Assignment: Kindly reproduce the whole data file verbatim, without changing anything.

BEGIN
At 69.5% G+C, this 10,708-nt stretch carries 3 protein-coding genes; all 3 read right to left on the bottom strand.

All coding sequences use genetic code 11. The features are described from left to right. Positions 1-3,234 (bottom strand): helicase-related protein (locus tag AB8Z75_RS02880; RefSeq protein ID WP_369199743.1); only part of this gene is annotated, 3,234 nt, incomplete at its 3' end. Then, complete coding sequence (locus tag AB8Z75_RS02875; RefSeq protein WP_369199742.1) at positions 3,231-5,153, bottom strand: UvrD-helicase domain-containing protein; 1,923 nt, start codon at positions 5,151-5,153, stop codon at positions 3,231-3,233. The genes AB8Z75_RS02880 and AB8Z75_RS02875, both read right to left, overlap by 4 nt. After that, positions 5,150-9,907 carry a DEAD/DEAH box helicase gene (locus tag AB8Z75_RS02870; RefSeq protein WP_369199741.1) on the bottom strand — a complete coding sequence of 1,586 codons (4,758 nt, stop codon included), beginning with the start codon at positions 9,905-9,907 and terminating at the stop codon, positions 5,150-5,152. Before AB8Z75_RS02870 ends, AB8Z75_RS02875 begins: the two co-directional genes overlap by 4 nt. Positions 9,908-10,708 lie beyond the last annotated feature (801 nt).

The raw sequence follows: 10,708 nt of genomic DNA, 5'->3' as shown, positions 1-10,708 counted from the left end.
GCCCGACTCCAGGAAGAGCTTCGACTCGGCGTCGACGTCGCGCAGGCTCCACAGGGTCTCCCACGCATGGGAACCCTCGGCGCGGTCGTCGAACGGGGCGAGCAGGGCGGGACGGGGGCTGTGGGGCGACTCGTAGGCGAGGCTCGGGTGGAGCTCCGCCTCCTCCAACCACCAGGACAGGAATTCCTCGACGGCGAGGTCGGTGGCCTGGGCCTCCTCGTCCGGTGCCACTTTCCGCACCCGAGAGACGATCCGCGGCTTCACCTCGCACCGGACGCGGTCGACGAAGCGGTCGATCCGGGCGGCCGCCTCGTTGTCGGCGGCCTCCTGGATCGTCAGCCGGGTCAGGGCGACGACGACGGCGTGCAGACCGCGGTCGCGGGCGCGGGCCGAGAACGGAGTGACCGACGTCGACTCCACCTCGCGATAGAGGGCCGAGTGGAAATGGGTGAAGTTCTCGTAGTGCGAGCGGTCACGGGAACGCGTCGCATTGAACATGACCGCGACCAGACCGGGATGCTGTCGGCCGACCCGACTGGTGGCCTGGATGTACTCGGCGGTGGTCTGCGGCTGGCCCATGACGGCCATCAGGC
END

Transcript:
At 69.5% G+C, this 10,708-nt stretch carries 3 protein-coding genes; all 3 read right to left on the bottom strand.

All coding sequences use genetic code 11. The features are described from left to right. Positions 1-3,234 (bottom strand): helicase-related protein (locus tag AB8Z75_RS02880; RefSeq protein ID WP_369199743.1); only part of this gene is annotated, 3,234 nt, incomplete at its 3' end. Then, complete coding sequence (locus tag AB8Z75_RS02875; RefSeq protein WP_369199742.1) at positions 3,231-5,153, bottom strand: UvrD-helicase domain-containing protein; 1,923 nt, start codon at positions 5,151-5,153, stop codon at positions 3,231-3,233. The genes AB8Z75_RS02880 and AB8Z75_RS02875, both read right to left, overlap by 4 nt. After that, positions 5,150-9,907 carry a DEAD/DEAH box helicase gene (locus tag AB8Z75_RS02870; RefSeq protein WP_369199741.1) on the bottom strand — a complete coding sequence of 1,586 codons (4,758 nt, stop codon included), beginning with the start codon at positions 9,905-9,907 and terminating at the stop codon, positions 5,150-5,152. Before AB8Z75_RS02870 ends, AB8Z75_RS02875 begins: the two co-directional genes overlap by 4 nt. Positions 9,908-10,708 lie beyond the last annotated feature (801 nt).

The raw sequence follows: 10,708 nt of genomic DNA, 5'->3' as shown, positions 1-10,708 counted from the left end.
GCCCGACTCCAGGAAGAGCTTCGACTCGGCGTCGACGTCGCGCAGGCTCCACAGGGTCTCCCACGCATGGGAACCCTCGGCGCGGTCGTCGAACGGGGCGAGCAGGGCGGGACGGGGGCTGTGGGGCGACTCGTAGGCGAGGCTCGGGTGGAGCTCCGCCTCCTCCAACCACCAGGACAGGAATTCCTCGACGGCGAGGTCGGTGGCCTGGGCCTCCTCGTCCGGTGCCACTTTCCGCACCCGAGAGACGATCCGCGGCTTCACCTCGCACCGGACGCGGTCGACGAAGCGGTCGATCCGGGCGGCCGCCTCGTTGTCGGCGGCCTCCTGGATCGTCAGCCGGGTCAGGGCGACGACGACGGCGTGCAGACCGCGGTCGCGGGCGCGGGCCGAGAACGGAGTGACCGACGTCGACTCCACCTCGCGATAGAGGGCCGAGTGGAAATGGGTGAAGTTCTCGTAGTGCGAGCGGTCACGGGAACGCGTCGCATTGAACATGACCGCGACCAGACCGGGATGCTGTCGGCCGACCCGACTGGTGGCCTGGATGTACTCGGCGGTGGTCTGCGGCTGGCCCATGACGGCCATCAGGC